12. A computer-readable medium as recited in claim 7 wherein step c further involves determining said second offer based in part on an interval between a time said request is made and a time a service associated with said second set of products is to begin.

Description:

BACKGROUND OF THE INVENTION

[0001] The present invention relates to computer-based business methods and, more particularly, to commercial network systems that take customers from product selection to offer to order. A major objective of the invention is to provide for enhanced profits for data service providers.

[0002] The increasing penetration into the marketplace of computer networks in general and the Internet in particular has revolutionized commerce. Internet sales now account for a substantial percentage of retail sales. Commercial web sites provide product and service catalogs and order placement. Some commercial sites use sophisticated artificial intelligence systems to guide product selection and to make well-targeted offers for sale.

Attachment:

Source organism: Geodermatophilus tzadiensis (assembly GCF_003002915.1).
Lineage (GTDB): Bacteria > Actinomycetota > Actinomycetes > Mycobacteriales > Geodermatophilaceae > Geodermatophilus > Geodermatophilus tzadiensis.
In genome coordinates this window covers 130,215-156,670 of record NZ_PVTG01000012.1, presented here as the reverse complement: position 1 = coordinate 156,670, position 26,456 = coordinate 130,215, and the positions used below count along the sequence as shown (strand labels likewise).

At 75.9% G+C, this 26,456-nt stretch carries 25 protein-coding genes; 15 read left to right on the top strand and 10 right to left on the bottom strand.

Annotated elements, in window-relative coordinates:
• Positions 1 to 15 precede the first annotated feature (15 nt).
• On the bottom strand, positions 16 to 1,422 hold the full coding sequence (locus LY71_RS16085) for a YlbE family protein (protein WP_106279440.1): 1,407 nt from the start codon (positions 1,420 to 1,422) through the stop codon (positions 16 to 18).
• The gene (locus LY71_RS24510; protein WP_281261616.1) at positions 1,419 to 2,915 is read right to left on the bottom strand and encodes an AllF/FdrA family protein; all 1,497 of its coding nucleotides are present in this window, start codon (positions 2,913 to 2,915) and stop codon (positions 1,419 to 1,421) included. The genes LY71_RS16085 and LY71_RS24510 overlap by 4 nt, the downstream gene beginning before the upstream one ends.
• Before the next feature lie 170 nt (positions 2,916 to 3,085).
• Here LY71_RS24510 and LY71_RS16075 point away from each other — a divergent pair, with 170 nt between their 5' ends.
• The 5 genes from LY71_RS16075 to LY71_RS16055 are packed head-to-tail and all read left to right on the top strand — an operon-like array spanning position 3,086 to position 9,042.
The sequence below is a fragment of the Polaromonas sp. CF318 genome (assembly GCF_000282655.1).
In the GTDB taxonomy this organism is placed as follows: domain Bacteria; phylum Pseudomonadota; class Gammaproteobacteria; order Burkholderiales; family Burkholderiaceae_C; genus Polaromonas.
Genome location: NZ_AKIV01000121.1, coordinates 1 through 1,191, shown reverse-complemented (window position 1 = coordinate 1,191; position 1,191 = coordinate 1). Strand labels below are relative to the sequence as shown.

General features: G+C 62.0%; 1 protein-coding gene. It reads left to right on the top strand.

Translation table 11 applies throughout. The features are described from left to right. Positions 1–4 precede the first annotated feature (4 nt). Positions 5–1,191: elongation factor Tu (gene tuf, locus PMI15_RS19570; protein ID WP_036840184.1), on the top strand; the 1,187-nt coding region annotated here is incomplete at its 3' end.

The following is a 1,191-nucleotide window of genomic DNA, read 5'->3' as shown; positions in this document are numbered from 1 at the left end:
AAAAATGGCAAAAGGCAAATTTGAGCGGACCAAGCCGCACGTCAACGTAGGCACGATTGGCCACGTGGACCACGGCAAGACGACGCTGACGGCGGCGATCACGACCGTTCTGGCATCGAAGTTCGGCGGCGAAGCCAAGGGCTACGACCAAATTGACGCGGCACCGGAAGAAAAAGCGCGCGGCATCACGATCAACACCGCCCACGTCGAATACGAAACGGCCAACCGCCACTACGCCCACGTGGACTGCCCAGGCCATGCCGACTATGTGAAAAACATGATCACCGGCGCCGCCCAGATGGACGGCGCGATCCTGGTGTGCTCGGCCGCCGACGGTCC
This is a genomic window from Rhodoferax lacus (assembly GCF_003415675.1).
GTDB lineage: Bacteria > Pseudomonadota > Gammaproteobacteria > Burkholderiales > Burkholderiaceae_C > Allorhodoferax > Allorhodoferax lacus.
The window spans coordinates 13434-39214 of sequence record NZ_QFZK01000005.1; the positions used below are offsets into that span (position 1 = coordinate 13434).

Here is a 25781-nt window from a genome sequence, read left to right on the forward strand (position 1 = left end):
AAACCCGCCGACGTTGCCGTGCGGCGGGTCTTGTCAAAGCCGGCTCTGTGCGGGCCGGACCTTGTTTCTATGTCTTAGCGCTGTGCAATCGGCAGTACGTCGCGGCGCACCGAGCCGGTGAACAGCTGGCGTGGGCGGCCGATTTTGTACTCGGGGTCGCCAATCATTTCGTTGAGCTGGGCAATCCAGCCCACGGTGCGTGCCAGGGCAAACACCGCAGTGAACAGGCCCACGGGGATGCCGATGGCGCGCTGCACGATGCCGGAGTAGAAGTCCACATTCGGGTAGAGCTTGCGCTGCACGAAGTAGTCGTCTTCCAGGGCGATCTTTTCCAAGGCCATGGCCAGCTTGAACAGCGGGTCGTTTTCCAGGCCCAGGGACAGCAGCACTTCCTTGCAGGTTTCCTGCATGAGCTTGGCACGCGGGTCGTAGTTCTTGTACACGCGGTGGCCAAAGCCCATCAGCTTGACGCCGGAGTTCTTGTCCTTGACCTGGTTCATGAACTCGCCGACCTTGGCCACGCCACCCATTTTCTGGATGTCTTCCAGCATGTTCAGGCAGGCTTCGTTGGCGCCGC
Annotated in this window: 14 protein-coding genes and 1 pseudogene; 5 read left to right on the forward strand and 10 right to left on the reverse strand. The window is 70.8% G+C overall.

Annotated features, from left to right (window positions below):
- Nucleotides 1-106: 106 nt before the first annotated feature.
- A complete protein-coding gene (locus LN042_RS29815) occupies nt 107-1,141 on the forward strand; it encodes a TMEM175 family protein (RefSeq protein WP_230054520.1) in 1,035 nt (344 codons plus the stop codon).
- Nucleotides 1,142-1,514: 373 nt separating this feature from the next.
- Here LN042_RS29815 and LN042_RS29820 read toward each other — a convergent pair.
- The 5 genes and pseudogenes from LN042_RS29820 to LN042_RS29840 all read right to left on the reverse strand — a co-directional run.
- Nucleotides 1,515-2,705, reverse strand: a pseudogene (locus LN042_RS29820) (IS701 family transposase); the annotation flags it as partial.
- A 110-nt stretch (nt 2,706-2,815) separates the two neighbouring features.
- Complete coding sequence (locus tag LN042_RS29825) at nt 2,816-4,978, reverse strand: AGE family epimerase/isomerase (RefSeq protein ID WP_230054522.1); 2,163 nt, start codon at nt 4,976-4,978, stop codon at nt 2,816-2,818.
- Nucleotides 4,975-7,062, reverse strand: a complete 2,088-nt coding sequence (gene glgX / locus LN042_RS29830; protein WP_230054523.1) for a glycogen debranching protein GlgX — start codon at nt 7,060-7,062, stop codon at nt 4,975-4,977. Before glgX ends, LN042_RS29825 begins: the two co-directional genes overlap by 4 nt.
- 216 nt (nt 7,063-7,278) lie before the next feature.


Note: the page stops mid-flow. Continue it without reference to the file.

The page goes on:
[0003] Further developments in networking promise to greatly expand the importance of online commerce. Wireless networking, e.g., WiFi (“wireless fidelity”), is making it possible for portable network and Internet access. It is contemplated that various physical commercial sites, e.g., coffee shops and airports, will offer “hotspots” where patrons can go to obtain software applications and network (including Internet) access using their wireless-enabled laptop computers, tablet computers, and personal-digital assistants (PDAs).

[0004] Developments in mobile telephony are also expected to expand commerce through wider access to the Internet and to other computer and communications networks. First generation analog cell phones provided voice communications. Second generation digital cell phones provided higher quality voice and limited data communications. Third generation cell phones are to provide data communications as speeds suitable for streaming video, for example. Thus, the general populace can have Internet and network access with them everywhere and all the time.